- Indexing is always superior to active management: Although index investing ensures a low-cost portfolio, it does not guarantee superior performance or proper diversification. Access to commodity, real estate and international funds is often sacrificed by many pure indexing strategies. A blend of active and passive investments often proves to be the best investment strategy for plan participants.
- Target date funds are not good investments: Most experts who say that target date funds are not good investments are not comparing them to a participant's allocations prior to investing in target date funds. Target date funds offer proper age-based diversification. Many participants, before investing in target date funds, may have invested in only one fund or a few funds that were inappropriate risk-wise for their age.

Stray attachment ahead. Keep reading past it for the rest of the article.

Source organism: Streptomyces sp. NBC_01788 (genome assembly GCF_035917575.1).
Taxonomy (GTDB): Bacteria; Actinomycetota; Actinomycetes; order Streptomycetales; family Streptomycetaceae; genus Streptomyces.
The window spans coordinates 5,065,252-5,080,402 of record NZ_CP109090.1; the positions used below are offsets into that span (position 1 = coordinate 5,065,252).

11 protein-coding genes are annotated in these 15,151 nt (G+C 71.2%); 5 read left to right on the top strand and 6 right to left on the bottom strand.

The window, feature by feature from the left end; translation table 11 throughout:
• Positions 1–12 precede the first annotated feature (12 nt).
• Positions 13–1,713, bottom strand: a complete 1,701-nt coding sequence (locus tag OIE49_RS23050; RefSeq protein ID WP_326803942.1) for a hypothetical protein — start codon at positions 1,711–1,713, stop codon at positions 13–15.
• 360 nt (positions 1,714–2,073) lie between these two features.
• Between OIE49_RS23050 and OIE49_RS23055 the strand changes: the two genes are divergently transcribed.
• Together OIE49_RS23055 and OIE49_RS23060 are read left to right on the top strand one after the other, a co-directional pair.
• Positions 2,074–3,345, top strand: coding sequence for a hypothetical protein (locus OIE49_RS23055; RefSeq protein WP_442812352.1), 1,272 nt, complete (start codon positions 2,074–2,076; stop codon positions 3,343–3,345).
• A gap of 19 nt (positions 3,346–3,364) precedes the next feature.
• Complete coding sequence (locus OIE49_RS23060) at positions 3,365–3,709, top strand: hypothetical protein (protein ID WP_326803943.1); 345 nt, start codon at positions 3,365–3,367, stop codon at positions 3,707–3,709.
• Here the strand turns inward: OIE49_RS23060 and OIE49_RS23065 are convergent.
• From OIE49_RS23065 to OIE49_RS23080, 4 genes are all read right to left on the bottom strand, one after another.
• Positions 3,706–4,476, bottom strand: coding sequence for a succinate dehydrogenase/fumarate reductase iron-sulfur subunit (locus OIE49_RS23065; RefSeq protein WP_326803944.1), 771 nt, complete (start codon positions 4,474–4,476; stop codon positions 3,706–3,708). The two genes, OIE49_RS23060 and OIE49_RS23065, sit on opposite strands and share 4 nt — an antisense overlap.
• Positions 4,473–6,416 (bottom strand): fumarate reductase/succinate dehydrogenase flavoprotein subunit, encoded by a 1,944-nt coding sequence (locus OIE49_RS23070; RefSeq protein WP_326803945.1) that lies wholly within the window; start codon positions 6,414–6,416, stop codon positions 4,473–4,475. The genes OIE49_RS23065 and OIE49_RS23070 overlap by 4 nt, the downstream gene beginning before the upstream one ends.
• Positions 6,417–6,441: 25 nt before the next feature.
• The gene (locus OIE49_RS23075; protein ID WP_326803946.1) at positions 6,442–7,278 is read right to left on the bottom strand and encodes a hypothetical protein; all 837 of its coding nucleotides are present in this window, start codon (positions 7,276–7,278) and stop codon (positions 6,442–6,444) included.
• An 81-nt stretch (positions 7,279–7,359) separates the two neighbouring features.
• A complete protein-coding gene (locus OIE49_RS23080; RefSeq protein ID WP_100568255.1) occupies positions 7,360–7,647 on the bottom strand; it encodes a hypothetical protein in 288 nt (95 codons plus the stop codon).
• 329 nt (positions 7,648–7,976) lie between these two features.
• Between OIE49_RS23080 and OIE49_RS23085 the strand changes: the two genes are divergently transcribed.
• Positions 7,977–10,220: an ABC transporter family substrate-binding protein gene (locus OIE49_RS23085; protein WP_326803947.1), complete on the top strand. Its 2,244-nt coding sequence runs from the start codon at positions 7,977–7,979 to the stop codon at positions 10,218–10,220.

- Money market funds are good investments: These funds have been guaranteed money losers for a number of years because they have not kept pace with inflation. Unless a participant is five years or less away from retirement or has difficulty taking on even a small amount of risk, these funds are below-average investments. As a result of the new money market fund rules, plan sponsors should offer guaranteed or stable value investment options instead.
- I can contribute less because I will make my investments will work harder: Many participants have said to me, “Bob, I don’t have to contribute as much as others because I am going to make my investments do more of the work.” Most participants feel that the majority of their final account balance will come from earnings in their 401(k) account. However, studies have shown that the major determinant of how much participants end up with at retirement is the amount of contributions they make, not the amount of earnings. This is another misconception that plan sponsors should work hard to unwind in their employee education sessions.